Shreve v. Cheesman

Decision Date02 September 1895
Docket Number560.
Citation69 F. 785
PartiesSHREVE et al. v. CHEESMAN et al.
CourtU.S. Court of Appeals — Eighth Circuit

Thomas M. Patterson and Charles C. Parsons, for plaintiffs in error.

Tyson S. Dines (Charles J. Hughes, Jr., on the brief), for defendants in error.

Before CALDWELL, SANBORN, and THAYER, Circuit Judges.

SANBORN Circuit Judge.

Does section 272, c. 23, of the Colorado Code of Civil Procedure of 1887, require the defeated party, in an action to recover the possession of real property to pay the costs of a prior mistrial of the action, in which the jury has disagreed, to entitle him to a new trial as of right under that section? If so, do the facts that the circuit court in which the action was pending had, several years prior to his application decided that this section did not require such payment, and that the defeated party complied with the provisions of that section as it had been construed by that court, relieve him from the consequences of his failure to comply with the terms of the section as properly construed? These are the principal questions presented by this record.

The defendants in error, Walter S. Cheesman and George W Clayton, brought an action in the court below against the plaintiffs in error, James A. Shreve, J. A. Perkins, and others, for the possession of certain real property, and for damages for the removal of minerals therefrom. Issues were joined, the action was tried, and the jury disagreed. At the May term of the circuit court in 1893 the action was tried again, a verdict was returned, and on June 27, 1893, a judgment was rendered in favor of the defendants in error. Section 272 of the Code of Civil Procedure of Colorado provides:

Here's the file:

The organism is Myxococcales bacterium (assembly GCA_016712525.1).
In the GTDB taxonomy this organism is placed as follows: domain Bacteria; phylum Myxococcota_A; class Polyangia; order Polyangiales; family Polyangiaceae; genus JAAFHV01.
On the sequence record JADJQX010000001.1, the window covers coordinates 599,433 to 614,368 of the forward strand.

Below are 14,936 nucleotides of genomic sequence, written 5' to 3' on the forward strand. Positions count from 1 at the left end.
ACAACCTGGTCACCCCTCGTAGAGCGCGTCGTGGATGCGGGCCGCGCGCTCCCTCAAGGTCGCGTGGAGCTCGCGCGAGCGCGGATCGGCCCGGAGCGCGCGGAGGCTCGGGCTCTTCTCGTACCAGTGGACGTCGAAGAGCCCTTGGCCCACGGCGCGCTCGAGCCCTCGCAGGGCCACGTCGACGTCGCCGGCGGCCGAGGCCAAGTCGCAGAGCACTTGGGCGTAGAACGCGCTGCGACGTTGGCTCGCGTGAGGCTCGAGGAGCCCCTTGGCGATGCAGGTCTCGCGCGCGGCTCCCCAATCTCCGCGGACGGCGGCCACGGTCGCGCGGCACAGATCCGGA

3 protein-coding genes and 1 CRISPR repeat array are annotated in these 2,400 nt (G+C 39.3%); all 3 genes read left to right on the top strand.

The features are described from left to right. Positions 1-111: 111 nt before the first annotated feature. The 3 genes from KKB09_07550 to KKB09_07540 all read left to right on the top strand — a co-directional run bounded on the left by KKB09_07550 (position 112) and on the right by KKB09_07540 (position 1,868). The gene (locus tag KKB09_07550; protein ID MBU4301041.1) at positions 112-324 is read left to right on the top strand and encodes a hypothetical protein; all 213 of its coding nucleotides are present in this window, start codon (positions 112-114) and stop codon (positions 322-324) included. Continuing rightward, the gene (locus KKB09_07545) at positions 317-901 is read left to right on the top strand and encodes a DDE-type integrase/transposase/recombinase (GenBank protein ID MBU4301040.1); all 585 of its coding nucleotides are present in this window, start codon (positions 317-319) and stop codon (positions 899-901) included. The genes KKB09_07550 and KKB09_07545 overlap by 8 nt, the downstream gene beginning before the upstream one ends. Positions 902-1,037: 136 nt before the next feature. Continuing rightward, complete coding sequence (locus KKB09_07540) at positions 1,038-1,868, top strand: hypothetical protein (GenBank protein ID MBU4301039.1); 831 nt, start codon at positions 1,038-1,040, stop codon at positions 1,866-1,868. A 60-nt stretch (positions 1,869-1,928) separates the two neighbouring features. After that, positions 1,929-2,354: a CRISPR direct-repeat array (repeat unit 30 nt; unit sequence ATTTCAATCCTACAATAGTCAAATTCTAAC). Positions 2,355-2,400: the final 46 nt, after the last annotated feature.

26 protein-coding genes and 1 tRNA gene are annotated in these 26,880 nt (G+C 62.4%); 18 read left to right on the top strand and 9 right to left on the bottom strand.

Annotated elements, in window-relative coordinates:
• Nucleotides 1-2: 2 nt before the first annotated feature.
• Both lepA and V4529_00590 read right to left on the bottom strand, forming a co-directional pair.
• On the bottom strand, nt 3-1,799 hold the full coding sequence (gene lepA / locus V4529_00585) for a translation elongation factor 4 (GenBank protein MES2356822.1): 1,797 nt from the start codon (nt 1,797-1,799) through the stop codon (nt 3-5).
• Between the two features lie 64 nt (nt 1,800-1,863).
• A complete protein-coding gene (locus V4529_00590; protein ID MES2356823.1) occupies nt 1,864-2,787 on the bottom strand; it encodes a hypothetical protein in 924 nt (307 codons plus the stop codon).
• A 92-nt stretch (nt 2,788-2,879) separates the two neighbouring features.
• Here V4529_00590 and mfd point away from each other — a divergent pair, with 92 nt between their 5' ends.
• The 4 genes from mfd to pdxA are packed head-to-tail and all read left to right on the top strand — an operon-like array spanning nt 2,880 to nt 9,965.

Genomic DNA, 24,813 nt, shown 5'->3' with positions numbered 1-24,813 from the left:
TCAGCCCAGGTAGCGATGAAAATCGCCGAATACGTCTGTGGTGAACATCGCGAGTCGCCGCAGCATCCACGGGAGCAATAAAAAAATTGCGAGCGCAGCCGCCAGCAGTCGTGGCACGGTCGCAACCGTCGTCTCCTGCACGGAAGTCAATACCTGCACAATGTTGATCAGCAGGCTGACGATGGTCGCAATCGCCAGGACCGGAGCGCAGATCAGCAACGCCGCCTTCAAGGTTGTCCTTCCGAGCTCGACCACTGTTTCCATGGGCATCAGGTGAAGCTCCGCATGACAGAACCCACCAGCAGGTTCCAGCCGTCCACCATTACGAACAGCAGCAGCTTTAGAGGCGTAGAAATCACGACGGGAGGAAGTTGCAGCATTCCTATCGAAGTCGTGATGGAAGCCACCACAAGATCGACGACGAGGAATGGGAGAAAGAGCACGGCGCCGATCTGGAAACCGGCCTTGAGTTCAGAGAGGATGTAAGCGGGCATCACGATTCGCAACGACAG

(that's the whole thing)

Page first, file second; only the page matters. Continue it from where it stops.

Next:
'Whenever judgment shall be rendered against either party, under the provisions of this chapter, it shall be lawful for the party against whom such judgment is rendered, his heirs or assigns, at any time before the first day of the next succeeding term, to pay all costs recovered thereby, and upon application of the party against whom the same was rendered, his heirs or assigns, the court shall vacate such judgment and grant a new trial in such case.' On November 3, 1890, in Parkhurst v. Price, [1] the resident district judge and acting circuit judge of the district of Colorado delivered an opinion, in which he held that a party who was finally defeated in an action for the recovery of possession of real property was not required to pay the costs of a prior mistrial of the action in which the jury had disagreed, in order to entitle him to a new trial under this section. In accordance with this ruling, the plaintiffs in error paid all the costs in this action, except the costs of the mistrial, and on November 2, 1893, before the term next succeeding the entry of the judgment, applied for a new trial under this section. It so happened that the district judge of another district was then temporarily holding the circuit court in the district of Colorado. He heard this application, took it under advisement and on May 26, 1894, denied it, on the ground that the defendants in error had failed to pay the costs as required by law. On November 23, 1894, the plaintiffs in error sued out the writ of error in this case to reverse this order denying the new trial.